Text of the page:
• Minimum borrowing amount: If you're converting to fixed rate, your lender might require you to borrow a minimum amount with your HELOC to qualify for the fixed rate. This can reduce the flexibility that can make a line of credit more appealing than a traditional home equity loan. 
Couple in their dining room reviewing HELOC rates and comparing HELOC lenders

Your HELOC interest rate is important, but it's not the only thing to consider when choosing a lender

Questions to ask lenders to get the best home equity line of credit interest rates

If you want to get a HELOC, it pays to shop around. Different lenders can offer better deals, better interest rates, better loan features, and otherwise give you a better home equity loan product to suit your financial needs. Some lenders might offer a special low introductory APR (annual percentage rate) that can help you save money. Other lenders might offer a longer draw period for your HELOC so you can borrow money (with the approved terms and variable interest rate) for a longer timeframe than other lenders offer.

Your HELOC interest rate is important, but it's not the only thing to consider when choosing a lender. Ask these questions to get the best HELOC rates and to find the best overall loan option for you:

How long does the initial introductory rate last, and what happens next?

Some lenders offer a super-low introductory APR, but this rate might only be applicable to the first 12 months (or less) that your account is open – then the interest rate goes up. Make sure you understand how long the special intro offer will last, and read the fine print on what your “real" interest rate will be from then on.

What is the HELOC rate index and margin/mark-up?

Find out how the HELOC rate is calculated. Many lenders will spell this out in the fine print on your loan application, such as “prime rate + 2%-13.99%." The range of interest rate margin available to you will depend on your credit score and other qualifying factors.

What is the increase in HELOC margin, and what are the HELOC rate caps?

If you are getting a variable-rate HELOC, you'll want to find out just how high that interest rate can go. Is the lender offering any details on what happens if interest rates go up? Will the lender's margin also go up, or are they committing to a fixed margin? And what is the maximum rate that they will charge on this loan? These details should be available in the terms and conditions of the HELOC, which you can review prior to signing up for the HELOC account. Find out if your lender offers a cap on the rate to put a limit on the maximum interest rate that you can be charged to protect yourself from high prime rates.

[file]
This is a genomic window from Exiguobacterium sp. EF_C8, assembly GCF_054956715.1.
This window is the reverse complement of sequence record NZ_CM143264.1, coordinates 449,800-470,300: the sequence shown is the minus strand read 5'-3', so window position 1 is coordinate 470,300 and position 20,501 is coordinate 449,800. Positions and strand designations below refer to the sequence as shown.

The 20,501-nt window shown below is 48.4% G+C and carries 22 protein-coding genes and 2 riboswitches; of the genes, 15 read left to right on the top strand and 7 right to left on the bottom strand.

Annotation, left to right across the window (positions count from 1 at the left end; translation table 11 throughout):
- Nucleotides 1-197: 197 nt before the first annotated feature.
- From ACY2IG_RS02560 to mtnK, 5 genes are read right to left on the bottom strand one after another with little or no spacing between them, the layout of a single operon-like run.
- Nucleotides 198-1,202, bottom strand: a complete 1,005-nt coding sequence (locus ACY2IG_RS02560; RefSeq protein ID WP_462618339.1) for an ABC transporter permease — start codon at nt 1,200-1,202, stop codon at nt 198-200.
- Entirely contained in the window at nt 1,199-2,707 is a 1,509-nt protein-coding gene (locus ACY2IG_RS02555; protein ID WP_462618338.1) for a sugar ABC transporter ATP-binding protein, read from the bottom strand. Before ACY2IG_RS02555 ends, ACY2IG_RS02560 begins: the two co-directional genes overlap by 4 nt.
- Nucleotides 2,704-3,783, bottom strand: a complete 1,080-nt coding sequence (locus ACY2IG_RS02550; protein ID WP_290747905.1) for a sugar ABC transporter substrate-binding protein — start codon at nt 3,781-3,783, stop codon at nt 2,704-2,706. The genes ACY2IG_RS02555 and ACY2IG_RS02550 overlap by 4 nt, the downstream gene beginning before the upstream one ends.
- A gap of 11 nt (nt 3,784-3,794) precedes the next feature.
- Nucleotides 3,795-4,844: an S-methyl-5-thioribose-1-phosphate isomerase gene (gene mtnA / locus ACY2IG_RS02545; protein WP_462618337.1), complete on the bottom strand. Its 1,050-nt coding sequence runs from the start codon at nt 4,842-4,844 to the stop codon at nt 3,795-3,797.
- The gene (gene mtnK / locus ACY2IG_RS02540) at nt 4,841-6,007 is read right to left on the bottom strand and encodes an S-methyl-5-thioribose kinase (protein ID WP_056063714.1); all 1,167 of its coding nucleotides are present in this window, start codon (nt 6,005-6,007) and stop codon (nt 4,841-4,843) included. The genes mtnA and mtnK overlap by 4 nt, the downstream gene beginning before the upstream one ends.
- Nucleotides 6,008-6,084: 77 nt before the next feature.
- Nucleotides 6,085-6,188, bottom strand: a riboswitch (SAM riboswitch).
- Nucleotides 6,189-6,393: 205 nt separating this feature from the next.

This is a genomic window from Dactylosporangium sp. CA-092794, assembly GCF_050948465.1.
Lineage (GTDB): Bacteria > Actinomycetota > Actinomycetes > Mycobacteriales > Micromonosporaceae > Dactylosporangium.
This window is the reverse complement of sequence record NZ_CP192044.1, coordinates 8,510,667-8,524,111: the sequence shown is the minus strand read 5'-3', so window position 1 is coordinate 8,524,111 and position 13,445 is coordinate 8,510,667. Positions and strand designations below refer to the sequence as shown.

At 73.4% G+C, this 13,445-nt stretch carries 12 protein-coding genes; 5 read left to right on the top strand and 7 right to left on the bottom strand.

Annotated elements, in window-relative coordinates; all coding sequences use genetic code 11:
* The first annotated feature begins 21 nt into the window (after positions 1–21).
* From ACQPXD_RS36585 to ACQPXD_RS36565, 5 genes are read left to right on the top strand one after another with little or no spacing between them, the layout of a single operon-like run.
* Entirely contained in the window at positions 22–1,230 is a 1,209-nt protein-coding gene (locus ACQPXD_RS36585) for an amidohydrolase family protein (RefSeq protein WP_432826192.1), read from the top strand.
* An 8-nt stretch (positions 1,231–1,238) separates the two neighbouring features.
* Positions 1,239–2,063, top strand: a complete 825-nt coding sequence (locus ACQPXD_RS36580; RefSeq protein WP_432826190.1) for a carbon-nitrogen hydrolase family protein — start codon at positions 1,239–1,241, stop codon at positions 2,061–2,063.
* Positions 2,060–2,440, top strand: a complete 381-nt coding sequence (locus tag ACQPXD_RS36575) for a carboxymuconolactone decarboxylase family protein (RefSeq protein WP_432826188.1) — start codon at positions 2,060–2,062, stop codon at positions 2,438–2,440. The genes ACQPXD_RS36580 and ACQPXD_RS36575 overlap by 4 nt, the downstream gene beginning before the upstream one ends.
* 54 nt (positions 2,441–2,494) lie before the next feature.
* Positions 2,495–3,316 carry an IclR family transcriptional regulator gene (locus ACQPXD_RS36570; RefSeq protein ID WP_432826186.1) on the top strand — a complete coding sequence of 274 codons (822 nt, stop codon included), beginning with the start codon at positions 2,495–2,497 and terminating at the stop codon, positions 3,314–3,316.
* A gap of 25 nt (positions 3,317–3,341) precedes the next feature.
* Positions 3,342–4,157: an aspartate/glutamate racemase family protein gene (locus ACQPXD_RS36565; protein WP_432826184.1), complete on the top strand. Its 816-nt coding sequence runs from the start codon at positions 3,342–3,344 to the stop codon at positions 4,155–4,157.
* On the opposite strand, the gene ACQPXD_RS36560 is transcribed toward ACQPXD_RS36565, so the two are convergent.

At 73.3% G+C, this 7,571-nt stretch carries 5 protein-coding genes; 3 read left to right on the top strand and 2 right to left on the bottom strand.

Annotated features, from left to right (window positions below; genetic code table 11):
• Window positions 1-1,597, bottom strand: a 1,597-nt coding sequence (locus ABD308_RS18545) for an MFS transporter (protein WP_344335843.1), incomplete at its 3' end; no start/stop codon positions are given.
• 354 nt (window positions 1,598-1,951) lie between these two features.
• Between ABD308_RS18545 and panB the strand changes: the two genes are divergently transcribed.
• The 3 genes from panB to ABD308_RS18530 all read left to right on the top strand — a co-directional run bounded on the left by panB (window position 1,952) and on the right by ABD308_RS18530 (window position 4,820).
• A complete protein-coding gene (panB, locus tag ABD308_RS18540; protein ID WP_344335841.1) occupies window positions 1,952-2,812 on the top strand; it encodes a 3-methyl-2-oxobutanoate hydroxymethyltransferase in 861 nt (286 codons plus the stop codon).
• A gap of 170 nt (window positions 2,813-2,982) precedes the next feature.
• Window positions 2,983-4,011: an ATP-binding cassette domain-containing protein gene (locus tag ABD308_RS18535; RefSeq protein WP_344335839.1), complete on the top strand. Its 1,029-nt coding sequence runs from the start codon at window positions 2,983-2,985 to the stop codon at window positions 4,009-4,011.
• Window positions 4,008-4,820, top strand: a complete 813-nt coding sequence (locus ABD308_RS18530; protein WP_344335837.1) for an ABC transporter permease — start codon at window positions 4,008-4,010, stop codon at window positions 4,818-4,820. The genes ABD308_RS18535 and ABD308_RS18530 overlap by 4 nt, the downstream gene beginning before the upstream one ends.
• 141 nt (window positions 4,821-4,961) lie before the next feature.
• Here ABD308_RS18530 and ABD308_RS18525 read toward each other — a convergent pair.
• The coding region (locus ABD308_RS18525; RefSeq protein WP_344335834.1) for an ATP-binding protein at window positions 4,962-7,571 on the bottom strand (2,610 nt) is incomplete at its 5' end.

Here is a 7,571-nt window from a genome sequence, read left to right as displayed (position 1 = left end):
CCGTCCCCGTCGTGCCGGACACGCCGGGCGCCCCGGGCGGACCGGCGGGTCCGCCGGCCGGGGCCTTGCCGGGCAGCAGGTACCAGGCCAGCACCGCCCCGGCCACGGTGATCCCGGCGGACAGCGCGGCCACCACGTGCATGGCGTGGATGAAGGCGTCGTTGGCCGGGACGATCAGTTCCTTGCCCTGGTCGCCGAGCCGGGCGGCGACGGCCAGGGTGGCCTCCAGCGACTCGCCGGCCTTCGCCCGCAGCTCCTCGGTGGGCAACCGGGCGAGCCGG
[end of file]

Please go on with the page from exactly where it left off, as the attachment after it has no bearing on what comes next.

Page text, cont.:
How long is your HELOC draw period?

Find out how long you'll be able to withdraw money from your HELOC. After this draw period is up, you would have to get your lender to approve an additional draw period, or refinance your HELOC, if you want to continue borrowing.

Are there options for HELOC balloon payments?

Many borrowers repay their HELOC on an ongoing basis, but some people want the option to pay off very little of their HELOC borrowings during the draw period, and then leave the largest amount to repay at the end – this is known as a “balloon payment." This type of repayment plan can be beneficial if you are investing the funds in a major home improvement and are planning to sell your home when the project is finished.  

Are there any additional fees with a HELOC?

Some HELOC lenders include fees like early withdrawal fees, inactivity fees, annual account fees, prepayment penalties, and more. Make sure you have a clear understanding of the total fees for your HELOC, not just your interest rate, before you sign.

Find a HELOC rate that fits your budget

A variable-rate HELOC can be a good tool for some people's financial needs, especially if you have a one-time home improvement project or are considering funding a series of home repairs or remodels over the next few years. For example, if you know you want to build a new garage, remodel your kitchen, and put in new flooring in your upstairs bedroom, but you don't want to finance all of these projects at once, having access to a HELOC while you work through your to-do list during the next few years could be a flexible option to match your flexible needs.

But don't assume that a HELOC is “free money." Variable interest rates can go up, making it much more expensive to repay the money borrowed from your home equity and altering your loan payments each month. 

If you have predictable costs, regular monthly payments, and fixed interest rates, a home equity loan might be a better solution for your financial needs. Unlike a HELOC, a home equity loan lets you set all the details in place upfront, before you get your loan funds, so you can commit to a fixed interest rate and a predictable monthly payment that fits your budget. Use this home equity loan calculator to figure out what your estimated monthly payment might be.